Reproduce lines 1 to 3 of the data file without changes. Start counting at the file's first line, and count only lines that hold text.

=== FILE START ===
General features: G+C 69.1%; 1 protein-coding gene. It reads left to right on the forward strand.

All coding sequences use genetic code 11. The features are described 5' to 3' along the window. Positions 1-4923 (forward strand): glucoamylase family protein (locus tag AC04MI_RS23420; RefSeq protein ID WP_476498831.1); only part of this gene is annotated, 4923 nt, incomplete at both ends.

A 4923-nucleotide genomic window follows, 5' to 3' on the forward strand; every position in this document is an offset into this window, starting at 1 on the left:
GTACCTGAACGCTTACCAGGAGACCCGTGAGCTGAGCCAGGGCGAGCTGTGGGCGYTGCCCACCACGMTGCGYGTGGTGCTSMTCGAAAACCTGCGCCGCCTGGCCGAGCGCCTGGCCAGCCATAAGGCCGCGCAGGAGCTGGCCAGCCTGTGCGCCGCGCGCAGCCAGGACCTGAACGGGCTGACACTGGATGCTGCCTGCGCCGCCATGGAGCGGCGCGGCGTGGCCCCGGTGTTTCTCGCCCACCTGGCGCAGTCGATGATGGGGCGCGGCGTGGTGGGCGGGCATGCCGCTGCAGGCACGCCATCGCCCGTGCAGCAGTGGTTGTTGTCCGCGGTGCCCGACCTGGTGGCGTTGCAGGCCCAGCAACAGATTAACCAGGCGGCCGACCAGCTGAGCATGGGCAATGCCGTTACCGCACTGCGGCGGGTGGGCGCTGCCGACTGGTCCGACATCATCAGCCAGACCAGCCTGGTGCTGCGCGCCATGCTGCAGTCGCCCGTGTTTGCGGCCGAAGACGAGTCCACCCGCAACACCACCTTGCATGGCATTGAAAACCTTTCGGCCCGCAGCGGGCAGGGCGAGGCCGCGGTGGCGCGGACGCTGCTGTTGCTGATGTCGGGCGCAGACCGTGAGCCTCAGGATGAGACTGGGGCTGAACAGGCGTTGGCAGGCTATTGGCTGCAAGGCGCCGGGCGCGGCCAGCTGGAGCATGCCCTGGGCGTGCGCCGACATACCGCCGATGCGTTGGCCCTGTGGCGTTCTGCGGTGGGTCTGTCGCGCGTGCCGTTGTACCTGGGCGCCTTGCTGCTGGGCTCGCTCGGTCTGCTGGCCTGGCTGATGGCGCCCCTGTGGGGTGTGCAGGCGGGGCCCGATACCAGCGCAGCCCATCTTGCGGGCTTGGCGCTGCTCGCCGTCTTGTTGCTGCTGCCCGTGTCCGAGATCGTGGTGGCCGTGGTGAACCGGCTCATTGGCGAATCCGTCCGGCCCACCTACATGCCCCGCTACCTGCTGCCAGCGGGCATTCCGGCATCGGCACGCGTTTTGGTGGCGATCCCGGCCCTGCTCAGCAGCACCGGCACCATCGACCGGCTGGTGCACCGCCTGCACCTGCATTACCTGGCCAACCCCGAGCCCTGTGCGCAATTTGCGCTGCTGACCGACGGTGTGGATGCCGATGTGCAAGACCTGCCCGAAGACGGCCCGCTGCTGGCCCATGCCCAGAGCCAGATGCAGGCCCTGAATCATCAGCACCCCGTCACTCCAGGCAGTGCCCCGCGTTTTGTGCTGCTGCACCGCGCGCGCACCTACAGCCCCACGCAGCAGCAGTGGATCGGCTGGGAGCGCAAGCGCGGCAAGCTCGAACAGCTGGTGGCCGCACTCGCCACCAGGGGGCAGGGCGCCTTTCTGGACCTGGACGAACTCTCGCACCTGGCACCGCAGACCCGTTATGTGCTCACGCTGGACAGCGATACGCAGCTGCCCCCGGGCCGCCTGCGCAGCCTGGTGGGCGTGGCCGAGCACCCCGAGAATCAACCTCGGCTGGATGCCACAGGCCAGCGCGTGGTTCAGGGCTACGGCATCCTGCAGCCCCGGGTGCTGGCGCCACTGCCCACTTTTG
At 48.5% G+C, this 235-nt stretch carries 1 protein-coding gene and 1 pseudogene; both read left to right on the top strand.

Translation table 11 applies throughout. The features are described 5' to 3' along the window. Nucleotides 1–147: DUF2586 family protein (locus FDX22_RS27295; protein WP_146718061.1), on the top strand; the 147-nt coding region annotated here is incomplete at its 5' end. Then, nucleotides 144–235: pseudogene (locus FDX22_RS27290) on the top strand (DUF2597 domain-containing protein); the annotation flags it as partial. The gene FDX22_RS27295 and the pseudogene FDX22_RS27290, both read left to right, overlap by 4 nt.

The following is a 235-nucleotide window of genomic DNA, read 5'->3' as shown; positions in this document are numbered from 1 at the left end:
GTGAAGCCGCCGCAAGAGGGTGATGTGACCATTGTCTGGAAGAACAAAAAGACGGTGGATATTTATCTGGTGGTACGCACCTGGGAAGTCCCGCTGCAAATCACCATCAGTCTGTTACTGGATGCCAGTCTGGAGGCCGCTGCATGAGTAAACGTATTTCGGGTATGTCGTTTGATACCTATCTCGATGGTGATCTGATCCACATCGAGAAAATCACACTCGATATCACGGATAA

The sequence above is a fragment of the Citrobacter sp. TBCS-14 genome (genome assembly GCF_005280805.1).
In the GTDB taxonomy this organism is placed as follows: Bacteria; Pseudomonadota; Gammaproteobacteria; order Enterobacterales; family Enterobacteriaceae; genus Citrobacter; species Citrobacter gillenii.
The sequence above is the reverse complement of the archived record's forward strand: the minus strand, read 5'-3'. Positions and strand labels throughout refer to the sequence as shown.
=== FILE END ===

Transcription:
General features: G+C 69.1%; 1 protein-coding gene. It reads left to right on the forward strand.

All coding sequences use genetic code 11. The features are described 5' to 3' along the window. Positions 1-4923 (forward strand): glucoamylase family protein (locus tag AC04MI_RS23420; RefSeq protein ID WP_476498831.1); only part of this gene is annotated, 4923 nt, incomplete at both ends.

A 4923-nucleotide genomic window follows, 5' to 3' on the forward strand; every position in this document is an offset into this window, starting at 1 on the left: